Federal Healthcare Update

June 17, 2009

Pardon Our Dust

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This week, parties in the health care debate are focused on building support for their positions. The President addressed a group of doctors who have reservations about some of his positions on health care, while the House GOP leadership released details of their alternative health care plan. Recently released Congressional Budget Office (CBO) estimates may be troubling for Democrats, and all eyes remain on the Senate Finance Committee as we wait for their legislation.
On Monday, President Obama spoke to the American Medical Association (AMA), which recently made news by publicly opposing the inclusion of a public option in a health care reform bill. In what many are calling his most forceful words on health care since taking office, Obama outlined his major goals for health care reform, including some the AMA approved of, and others the doctors disliked. Although President Obama did not back down from his support for the public option, he did emphasize that he does not support a single-payer plan, saying, “There are countries where a single-payer system may be working. But I believe- and I’ve even taken some flak from members of my own party for this belief- that it is important for us to build on our traditions here in the United States.  So, when you hear the naysayers claim that I’m trying to bring about government-run health care, know this: they are not telling the truth.”
Also this week, the Congressional Budget Office (CBO) released a cost estimate for the HELP Committee bill discussed in last week’s email. The CBO estimated that the bill would cost over $1 trillion over the next decade and leave about 37 million people uninsured. This is bad news for supporters of the bill, as this estimate falls well below the President’s goal to insure all Americans.  Some Congressional Republicans see this as an opportunity to win over the fiscally conservative Blue Dog Democrats. However, many Democrats point to the fact that the CBO analyzed an incomplete bill, claiming that including employer mandates and a public option would decrease the number of uninsured, which would exponentially increase health care savings across the board.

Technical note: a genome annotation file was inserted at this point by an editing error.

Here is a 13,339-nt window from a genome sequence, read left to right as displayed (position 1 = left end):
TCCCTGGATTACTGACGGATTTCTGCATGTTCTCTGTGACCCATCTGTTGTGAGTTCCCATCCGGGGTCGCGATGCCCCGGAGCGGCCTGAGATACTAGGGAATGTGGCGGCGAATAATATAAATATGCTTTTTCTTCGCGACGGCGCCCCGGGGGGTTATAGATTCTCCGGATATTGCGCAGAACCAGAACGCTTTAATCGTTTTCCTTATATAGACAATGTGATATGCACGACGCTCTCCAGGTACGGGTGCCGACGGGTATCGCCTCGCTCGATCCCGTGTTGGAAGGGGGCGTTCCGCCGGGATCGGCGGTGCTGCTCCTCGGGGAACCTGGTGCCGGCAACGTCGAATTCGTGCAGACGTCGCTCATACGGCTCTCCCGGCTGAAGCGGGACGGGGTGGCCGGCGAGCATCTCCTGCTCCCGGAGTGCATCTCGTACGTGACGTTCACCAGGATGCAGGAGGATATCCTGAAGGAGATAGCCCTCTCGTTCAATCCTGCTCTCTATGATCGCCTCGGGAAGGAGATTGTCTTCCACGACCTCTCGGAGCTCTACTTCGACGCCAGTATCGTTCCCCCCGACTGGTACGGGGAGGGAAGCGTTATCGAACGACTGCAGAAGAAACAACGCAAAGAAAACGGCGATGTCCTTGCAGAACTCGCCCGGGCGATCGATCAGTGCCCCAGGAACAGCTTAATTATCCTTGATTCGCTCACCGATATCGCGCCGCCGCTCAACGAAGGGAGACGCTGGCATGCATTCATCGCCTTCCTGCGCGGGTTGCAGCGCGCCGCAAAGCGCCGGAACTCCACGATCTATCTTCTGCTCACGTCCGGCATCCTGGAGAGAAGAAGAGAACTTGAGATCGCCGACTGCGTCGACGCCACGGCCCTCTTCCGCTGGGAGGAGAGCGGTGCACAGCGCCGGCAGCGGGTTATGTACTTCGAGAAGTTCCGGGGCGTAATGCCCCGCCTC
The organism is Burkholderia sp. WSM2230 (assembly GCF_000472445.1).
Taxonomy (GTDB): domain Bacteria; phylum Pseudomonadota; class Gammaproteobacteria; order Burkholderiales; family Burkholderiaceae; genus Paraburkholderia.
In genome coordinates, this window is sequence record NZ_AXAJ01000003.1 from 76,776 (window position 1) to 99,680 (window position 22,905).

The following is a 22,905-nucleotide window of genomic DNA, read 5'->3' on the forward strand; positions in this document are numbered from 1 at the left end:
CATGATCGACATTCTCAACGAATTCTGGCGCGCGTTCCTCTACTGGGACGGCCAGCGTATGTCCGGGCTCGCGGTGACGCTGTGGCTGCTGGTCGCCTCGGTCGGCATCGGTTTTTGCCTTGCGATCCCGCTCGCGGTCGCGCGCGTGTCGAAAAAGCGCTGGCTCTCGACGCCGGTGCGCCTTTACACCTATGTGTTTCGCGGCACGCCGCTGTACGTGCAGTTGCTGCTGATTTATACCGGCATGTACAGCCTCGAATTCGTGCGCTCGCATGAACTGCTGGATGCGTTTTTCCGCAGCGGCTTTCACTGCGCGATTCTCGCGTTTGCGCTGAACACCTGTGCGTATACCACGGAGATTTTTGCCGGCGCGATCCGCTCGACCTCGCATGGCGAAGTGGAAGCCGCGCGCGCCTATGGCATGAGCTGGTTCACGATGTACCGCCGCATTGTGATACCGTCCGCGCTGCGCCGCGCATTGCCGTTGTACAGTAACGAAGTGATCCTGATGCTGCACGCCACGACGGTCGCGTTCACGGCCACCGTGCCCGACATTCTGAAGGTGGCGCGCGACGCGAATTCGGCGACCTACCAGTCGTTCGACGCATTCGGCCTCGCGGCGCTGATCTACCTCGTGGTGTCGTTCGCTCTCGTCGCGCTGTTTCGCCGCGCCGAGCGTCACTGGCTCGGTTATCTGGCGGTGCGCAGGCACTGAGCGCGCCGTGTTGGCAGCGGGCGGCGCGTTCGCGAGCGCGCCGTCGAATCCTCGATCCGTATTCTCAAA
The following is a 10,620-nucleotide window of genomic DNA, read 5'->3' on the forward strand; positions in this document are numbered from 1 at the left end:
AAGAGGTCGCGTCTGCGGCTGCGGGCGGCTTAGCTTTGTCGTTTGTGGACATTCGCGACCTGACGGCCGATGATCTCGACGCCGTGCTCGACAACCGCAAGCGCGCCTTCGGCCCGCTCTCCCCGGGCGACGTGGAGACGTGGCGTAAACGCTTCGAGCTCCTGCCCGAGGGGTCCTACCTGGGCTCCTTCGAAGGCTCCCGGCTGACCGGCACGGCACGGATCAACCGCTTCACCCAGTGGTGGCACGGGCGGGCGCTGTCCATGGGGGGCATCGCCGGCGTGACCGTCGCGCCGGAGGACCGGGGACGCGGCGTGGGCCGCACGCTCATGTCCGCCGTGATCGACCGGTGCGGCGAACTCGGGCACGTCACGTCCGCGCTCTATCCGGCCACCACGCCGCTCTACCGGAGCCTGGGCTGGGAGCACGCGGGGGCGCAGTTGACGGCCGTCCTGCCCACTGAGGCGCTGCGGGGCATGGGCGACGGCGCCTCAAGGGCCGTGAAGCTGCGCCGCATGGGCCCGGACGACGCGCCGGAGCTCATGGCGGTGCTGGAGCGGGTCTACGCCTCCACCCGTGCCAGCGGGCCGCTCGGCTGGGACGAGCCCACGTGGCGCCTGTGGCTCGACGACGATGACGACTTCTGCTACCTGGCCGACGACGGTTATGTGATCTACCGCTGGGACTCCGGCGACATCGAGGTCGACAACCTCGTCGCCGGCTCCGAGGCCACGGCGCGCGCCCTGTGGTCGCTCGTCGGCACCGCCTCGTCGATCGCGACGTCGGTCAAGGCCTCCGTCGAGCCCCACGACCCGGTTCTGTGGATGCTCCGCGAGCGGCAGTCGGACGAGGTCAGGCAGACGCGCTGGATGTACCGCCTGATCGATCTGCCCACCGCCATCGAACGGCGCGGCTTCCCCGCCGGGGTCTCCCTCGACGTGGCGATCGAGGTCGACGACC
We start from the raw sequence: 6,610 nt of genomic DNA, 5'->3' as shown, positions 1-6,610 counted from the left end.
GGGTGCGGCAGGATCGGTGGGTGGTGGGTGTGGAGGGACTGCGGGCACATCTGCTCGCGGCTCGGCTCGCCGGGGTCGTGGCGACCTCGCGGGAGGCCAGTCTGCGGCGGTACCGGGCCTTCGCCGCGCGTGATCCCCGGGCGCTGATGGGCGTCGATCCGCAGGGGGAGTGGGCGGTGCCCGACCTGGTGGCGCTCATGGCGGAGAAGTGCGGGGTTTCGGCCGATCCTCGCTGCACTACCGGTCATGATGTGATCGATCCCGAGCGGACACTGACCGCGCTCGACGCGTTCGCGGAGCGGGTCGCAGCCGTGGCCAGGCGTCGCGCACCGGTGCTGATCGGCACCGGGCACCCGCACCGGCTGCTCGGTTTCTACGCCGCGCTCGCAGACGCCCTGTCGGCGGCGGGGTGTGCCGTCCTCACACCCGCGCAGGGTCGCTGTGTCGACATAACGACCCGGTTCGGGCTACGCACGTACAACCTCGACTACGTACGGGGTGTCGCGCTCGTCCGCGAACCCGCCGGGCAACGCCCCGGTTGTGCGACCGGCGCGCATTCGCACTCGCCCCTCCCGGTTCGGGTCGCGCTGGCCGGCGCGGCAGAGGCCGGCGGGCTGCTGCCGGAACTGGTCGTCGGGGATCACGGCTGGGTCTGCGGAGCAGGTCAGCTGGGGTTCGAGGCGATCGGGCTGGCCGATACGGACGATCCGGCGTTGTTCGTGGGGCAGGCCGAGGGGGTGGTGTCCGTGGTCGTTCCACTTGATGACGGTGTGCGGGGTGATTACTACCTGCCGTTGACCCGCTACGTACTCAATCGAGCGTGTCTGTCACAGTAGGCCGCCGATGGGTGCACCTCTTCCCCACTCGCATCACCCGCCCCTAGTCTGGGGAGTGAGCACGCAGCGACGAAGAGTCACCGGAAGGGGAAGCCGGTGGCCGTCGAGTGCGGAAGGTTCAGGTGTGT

Closely following the release of these CBO numbers, the House GOP task force on health care, a group appointed by Minority Leader John Boehner (R-OH), outlined its health care proposal today. Included in the proposal are provisions to enact comprehensive medical liability reform and to fight waste, fraud and abuse in Medicare and Medicaid. Republicans are touting the plan as “commonsense reforms that make health care more affordable, reduce the number of uninsured Americans and increase quality at a price our country can afford.”
Something that is sure to get attention in Washington this week is the recently released Bipartisan Policy Center’s health care plan. Written by former U.S. Senate Majority Leaders Howard Baker, Tom Daschle and Bob Dole, this proposal is a bipartisan framework for comprehensive health care reform.  Their package includes individual and employer mandates, tax credits for small businesses that offer coverage, state and regional exchanges, and no federal public plan- but the ability for states to establish plans with federal technical assistance, as well as the establishment of an independent Health Care Council to promote coordination among federal health care programs.

The HELP Committee’s markup of health care legislation started today, and is tentatively scheduled every day through June 26th.  We are still awaiting legislation from the Senate Finance Committee and a bill from the House.